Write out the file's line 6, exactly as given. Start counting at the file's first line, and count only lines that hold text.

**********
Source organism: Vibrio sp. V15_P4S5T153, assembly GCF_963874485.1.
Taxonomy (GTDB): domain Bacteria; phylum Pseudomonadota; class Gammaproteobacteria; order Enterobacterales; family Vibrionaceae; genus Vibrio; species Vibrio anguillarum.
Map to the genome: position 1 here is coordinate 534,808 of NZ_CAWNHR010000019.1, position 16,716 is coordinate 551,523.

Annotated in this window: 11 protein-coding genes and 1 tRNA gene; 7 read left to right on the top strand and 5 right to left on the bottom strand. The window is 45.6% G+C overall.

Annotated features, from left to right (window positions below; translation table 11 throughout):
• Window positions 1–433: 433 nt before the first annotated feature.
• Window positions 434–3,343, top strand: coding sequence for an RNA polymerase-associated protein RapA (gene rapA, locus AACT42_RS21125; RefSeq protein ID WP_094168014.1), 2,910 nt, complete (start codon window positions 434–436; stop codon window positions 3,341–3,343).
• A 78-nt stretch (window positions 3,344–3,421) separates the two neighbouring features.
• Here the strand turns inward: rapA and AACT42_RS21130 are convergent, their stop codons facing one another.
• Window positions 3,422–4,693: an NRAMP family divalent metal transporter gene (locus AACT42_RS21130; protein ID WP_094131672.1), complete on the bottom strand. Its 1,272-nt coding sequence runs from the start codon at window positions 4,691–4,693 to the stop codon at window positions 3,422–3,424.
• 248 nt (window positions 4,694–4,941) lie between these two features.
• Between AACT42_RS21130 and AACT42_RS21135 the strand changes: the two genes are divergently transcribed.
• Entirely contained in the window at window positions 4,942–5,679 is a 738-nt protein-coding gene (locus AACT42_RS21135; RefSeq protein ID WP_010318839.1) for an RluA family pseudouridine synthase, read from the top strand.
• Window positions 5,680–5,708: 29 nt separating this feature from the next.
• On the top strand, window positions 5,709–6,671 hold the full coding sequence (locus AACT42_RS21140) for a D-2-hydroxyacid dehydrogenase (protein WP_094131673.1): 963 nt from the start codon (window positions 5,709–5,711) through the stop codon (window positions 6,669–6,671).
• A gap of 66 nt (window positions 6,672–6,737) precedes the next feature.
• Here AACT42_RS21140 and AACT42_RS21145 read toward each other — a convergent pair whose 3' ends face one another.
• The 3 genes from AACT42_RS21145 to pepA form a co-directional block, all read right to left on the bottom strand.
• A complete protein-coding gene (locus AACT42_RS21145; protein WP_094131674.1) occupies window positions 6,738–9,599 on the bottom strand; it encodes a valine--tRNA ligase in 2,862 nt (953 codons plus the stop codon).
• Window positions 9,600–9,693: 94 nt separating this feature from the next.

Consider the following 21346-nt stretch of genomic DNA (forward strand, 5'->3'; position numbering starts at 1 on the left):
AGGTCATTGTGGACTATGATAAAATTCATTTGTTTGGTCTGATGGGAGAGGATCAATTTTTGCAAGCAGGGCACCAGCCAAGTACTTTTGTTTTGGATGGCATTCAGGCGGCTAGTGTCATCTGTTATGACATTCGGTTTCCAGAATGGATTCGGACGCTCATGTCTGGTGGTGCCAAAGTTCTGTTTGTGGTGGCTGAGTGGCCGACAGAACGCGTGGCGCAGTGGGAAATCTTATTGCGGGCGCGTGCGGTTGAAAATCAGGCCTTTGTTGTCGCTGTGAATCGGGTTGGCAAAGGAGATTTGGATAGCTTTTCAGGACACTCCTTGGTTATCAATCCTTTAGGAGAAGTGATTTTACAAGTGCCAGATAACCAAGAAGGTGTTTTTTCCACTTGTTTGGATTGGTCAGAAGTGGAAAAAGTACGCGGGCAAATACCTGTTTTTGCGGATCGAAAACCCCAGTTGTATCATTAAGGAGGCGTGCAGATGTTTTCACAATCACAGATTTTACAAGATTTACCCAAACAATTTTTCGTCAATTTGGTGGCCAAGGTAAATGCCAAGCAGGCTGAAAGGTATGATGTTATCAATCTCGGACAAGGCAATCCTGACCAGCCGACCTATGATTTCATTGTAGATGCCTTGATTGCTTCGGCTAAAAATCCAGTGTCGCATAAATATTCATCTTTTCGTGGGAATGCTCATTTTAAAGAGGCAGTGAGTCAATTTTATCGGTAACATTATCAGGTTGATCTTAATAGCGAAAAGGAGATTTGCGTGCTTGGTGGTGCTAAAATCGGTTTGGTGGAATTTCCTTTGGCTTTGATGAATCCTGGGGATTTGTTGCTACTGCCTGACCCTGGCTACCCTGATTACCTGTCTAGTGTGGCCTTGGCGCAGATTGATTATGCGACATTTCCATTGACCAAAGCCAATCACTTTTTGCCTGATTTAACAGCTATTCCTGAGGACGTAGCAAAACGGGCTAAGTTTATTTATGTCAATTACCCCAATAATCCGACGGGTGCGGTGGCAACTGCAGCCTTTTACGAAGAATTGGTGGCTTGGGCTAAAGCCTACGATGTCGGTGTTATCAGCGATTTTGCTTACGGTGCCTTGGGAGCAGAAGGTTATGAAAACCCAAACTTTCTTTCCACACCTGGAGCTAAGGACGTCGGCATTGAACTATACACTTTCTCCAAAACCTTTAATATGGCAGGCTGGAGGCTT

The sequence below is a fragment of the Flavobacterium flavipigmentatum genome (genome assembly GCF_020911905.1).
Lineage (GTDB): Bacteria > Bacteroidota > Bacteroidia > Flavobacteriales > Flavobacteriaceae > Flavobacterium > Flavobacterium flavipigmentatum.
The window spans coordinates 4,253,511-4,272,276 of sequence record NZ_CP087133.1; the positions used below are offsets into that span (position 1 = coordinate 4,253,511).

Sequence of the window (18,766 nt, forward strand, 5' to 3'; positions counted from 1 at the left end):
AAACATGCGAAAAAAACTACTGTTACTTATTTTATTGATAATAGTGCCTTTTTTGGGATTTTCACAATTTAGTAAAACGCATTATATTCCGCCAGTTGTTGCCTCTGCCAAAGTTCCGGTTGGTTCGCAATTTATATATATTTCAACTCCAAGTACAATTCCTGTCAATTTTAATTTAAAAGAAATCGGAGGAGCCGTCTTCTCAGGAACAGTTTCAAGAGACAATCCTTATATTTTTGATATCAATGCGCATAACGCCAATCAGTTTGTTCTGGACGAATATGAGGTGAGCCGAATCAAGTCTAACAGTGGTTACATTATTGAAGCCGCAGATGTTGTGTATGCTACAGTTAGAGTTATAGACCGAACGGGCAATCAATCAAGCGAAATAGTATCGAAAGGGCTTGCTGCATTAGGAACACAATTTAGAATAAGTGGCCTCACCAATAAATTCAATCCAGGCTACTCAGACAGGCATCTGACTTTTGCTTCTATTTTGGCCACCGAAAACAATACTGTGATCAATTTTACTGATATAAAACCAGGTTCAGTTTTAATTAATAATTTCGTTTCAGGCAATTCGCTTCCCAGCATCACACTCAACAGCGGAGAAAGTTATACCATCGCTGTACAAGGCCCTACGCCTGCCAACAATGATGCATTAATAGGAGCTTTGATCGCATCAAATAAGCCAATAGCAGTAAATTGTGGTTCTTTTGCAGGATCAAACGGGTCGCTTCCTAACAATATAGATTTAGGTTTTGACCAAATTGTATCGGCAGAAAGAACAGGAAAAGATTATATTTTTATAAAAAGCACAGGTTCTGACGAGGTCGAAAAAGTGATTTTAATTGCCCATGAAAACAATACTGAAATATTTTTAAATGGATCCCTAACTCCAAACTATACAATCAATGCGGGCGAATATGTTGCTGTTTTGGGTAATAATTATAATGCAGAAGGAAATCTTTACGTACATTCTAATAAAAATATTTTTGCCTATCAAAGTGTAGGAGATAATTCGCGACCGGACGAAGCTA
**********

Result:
• Window positions 1–433: 433 nt before the first annotated feature.